6. Bring the groups back together to share the information they found. Ask them to create a group presentation. The presentation could be on a poster or could use presentation software such as PowerPoint or Prezi. Encourage them to use tables, charts or bullet-points for a good visual effect.
  7. Each group can practice their presentation in front of another group. Ask the groups to give each other feedback by posing questions: Was there anything you didn’t understand? Do you have any questions about the information that the group didn’t answer?
  8. Ask each group to give their presentation. Encourage groups to listen to each other, take notes and ask questions.
  9. As a follow-up, ask the class to write a short blog listing ways to use social networking to find a job. Ask each group to list 1-2 ideas, then collate these into one document. Share the document online and invite other classes in the school to read it.

(This project plan was adapted from Network 1 Teacher’s book, page vii)

In conclusion

The plan above demonstrates how a social media project can bring the real world into the classroom and make language learning meaningful for authentic tasks. It brings in a range of related vocabulary and grammar, and practices all four skills, but keeps the focus on the task. This focus is motivating and completing the task can give students a sense of achievement, especially if they then have a live audience to share with.


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Six levels, six stages – in sixty minutes

How is the ‘Can Do’ ethos of Headway linked to the aims of our students and the CEFR bands? Stacey Hughes will be exploring this question in the webinar: “Six Levels, Six Stages – in Sixty Minutes” on 28th November 2013 at 9:30 and 15:00 (GMT).

In the past, learning a language involved learning more about language than learning to do things with the language. What pedagogical issues does this shift in focus raise? How does it link to student expectations in the kinds of tasks we set for them?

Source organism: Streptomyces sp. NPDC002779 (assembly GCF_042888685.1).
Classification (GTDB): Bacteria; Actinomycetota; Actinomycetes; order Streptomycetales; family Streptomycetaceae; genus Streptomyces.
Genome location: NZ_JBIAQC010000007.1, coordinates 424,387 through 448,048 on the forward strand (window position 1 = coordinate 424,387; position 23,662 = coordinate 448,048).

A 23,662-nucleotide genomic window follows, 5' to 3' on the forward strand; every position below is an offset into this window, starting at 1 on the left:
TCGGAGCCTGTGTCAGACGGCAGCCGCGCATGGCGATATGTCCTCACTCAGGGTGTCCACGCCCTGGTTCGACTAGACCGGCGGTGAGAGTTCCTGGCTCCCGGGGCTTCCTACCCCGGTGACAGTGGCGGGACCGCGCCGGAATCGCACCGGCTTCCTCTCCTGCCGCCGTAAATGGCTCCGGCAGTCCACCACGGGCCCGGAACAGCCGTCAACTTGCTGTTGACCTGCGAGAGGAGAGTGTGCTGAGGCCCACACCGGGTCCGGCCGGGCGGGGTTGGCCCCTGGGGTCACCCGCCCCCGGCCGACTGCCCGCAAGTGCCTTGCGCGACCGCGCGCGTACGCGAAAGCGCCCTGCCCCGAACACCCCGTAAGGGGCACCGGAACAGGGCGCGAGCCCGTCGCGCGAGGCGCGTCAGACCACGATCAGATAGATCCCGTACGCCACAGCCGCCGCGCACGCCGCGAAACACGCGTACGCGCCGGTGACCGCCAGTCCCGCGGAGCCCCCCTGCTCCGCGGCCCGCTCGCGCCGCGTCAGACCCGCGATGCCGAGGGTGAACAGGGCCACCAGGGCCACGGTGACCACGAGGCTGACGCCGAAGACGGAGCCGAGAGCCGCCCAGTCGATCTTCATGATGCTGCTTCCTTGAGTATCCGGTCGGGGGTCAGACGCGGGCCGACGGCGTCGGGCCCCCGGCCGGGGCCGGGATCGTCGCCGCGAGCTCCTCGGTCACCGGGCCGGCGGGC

The Common European Framework of Reference (CEFR) focuses on what students are able to do at different levels; in other words, what they are able to talk and write about and what they are able to understand from reading or listening. It is this focus on what learners can do with language – how they can effectively use language for communication – that Headway brings into its activities.

When aiming to help students achieve their learning goals, we also need to consider who our learners are and what are they learning English for. What kinds of activities and topics can course books utilize that will improve students’ ability to communicate effectively in a language? How can we extend this learning outside of the classroom?

These are some of the issues we will explore in the webinar. Using some of the CEFR level descriptors, we will identify language skills from six different level bands. We will also look at Headway’s approach to learning and see how it links to the practical application principles in these descriptors.

As teachers, we know that students gradually build up proficiency. However, students need frequent, reachable goals to see their progress. They also need to see the connection between what they are doing in a course and how it is useful for them in using the language. This webinar will show teachers how they can join the dots between activities in Headway with ‘Can Do’ objectives.

Register for the webinar now.